Leader Chuck Schumer for failing to attach immigration
legislation to a must-pass bill like the budget deal.

“What are they thinking? They’re giving up their leverage,” said
a frustrated Angel Padilla, policy director for the liberal group
Indivisible.

Pelosi started speaking around 10 a.m. and yielded the floor at
6:11 p.m. By the end, there was a quiver in her voice, a stumble
over some words and a case of sniffles.

At one point she interrupted herself to read a note from the
House historian alerting her that she had delivered the chamber’s
longest continuous speech, besting Rep. Champ Clark’s five-hour,
15-minute stem-winder about tariff reform in 1909. In the Senate,
where unthinkably long orations are more common, South Carolina
Sen. Strom Thurmond spoke against the Civil Rights Act of 1957
for a record 24 hours and 18 minutes.

When Pelosi finished, around 50 Democrats responded with a
standing ovation, high-fives, hugs and kisses. The Republican
side of the chamber was virtually empty.

“We achieved the recognition of what the Dreamers mean to
America,” she told reporters afterward. “They are a reflection of
all the immigrants that have come before.”

The federal government will shutter non-essential operations
Thursday at midnight unless Congress passes a spending plan.

It’s unclear whether the liberal outrage will sink the two-year,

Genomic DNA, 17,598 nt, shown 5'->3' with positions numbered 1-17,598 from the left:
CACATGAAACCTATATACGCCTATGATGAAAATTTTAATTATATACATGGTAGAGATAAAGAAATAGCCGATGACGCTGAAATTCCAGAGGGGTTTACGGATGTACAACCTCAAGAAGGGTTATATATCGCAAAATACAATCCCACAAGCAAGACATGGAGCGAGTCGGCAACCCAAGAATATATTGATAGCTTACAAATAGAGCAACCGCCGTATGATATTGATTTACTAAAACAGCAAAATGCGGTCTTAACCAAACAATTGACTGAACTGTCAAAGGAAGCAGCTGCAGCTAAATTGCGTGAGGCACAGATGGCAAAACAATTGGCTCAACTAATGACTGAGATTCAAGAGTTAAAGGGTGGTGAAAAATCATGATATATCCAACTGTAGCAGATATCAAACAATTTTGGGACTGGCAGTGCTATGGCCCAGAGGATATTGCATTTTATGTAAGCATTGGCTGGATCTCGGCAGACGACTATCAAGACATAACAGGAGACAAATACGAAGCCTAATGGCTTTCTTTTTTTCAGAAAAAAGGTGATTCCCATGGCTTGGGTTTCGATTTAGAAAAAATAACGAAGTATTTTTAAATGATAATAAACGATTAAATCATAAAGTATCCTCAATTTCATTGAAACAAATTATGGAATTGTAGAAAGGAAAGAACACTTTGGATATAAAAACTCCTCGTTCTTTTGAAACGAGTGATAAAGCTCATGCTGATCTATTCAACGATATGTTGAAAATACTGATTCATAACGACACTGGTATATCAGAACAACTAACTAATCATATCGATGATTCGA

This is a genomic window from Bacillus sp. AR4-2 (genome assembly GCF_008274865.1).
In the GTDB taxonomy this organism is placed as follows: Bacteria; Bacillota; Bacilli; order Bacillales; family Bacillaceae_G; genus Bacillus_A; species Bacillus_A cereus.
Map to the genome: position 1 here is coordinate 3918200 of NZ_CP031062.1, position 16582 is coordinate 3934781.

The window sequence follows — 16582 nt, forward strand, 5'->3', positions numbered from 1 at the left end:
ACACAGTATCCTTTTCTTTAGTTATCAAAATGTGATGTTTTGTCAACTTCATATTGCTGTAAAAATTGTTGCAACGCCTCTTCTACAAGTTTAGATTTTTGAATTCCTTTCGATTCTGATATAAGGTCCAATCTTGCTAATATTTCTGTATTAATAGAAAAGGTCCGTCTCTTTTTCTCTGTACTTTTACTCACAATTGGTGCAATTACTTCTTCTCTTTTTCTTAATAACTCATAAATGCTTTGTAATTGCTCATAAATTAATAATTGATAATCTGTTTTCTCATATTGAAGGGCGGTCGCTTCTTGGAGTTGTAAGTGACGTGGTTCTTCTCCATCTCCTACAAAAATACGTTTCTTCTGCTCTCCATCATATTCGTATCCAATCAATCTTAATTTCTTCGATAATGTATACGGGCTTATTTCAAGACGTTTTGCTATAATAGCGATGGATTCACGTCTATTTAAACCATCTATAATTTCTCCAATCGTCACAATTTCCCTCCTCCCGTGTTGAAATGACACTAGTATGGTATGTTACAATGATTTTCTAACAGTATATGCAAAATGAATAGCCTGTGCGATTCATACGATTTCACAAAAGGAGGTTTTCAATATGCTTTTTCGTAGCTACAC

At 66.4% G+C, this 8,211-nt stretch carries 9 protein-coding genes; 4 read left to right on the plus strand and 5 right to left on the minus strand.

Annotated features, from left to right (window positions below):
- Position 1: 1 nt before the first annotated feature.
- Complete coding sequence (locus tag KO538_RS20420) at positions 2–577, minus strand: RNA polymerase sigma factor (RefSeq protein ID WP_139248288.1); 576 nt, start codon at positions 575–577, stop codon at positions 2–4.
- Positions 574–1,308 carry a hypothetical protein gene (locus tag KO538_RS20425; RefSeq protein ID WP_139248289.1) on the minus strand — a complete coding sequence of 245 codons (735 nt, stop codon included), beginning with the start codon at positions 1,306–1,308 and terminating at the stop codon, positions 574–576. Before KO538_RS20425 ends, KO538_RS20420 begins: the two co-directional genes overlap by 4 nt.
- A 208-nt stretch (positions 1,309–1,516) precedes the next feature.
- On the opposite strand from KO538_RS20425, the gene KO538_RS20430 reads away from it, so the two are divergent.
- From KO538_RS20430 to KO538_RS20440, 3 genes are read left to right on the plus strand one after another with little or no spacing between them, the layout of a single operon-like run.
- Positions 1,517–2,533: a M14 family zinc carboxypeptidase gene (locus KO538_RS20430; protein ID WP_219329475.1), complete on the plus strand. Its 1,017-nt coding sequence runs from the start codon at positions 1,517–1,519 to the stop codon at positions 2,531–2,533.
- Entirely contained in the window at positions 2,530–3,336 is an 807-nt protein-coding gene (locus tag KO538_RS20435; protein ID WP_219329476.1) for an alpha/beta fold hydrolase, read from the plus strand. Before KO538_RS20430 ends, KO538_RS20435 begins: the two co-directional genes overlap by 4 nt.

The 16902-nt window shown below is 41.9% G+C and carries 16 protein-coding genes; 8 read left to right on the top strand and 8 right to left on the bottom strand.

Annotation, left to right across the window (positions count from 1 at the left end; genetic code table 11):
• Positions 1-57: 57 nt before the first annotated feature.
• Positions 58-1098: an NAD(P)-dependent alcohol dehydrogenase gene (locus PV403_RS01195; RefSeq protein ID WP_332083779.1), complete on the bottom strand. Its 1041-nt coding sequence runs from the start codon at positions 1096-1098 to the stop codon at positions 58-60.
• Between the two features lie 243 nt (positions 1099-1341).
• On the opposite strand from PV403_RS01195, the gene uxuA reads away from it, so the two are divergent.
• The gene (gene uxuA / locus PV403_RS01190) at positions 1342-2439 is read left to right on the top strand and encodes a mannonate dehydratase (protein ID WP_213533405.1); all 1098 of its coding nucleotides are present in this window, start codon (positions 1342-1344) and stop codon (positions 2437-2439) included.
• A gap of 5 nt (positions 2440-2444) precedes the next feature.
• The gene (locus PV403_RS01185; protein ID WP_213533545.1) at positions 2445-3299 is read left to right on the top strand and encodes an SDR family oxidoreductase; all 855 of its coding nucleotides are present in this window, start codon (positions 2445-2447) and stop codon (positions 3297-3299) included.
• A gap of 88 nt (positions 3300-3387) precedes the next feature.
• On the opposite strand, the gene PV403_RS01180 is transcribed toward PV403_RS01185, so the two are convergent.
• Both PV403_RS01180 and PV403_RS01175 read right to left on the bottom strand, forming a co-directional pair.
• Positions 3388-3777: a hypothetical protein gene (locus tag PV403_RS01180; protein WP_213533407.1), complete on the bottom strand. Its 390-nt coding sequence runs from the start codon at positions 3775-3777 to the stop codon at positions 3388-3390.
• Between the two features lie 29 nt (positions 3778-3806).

nearly $400 budget deal unveiled Wednesday that would provide
Pentagon and domestic programs with huge spending increases.
Schumer, D-N.Y., praised the agreement for providing needed
funding for health, drug abuse and social service programs,
having dropped his push to use the budget talks to extract
concessions on immigration.

Rep. Nanette Barragan, D-Calif., a member of the Congressional
Hispanic Caucus, said the Latino community thinks Senate
Democratic leadership “has turned their back on them.”

Hispanic caucus members and other Democrats made clear to Pelosi
earlier Wednesday that “we would not support a budget caps deal
unless we had some clarity about what would happen to Dreamers,”
said Rep. Ruben Gallego, D-Ariz. They insisted, he added, on DACA
language in the budget deal or some guarantee the issue would be
addressed.

Yet numerous House Democrats said they weren’t being pushed by
Pelosi’s leadership team to oppose the Senate deal without a DACA
fix, and some of Pelosi’s top lieutenants said no such effort was
underway. Asked if she was “whipping” Democrats to oppose the
budget measure, Pelosi told reporters, “I’ve just been on the
floor all day.”

The lack of a unified Democratic strategy infuriated liberal
leaders.

“This is a moral fight that Democratic leadership is failing on.
That’s something that’s going to have long-term implications,”
said Murshed Zaheed, political director for the progressive group
CREDO.

Should Pelosi fail to unify House Democrats against the deal, he
added, “it’s going to be another strike against her effectiveness
as leader of the caucus.”

“There will be a reckoning,” said Ben Wikler, Washington director
for the liberal group MoveOn.

___

Peoples reported from New York. Associated Press writers Luis
Alonso Lugo and Kevin Freking contributed to this report.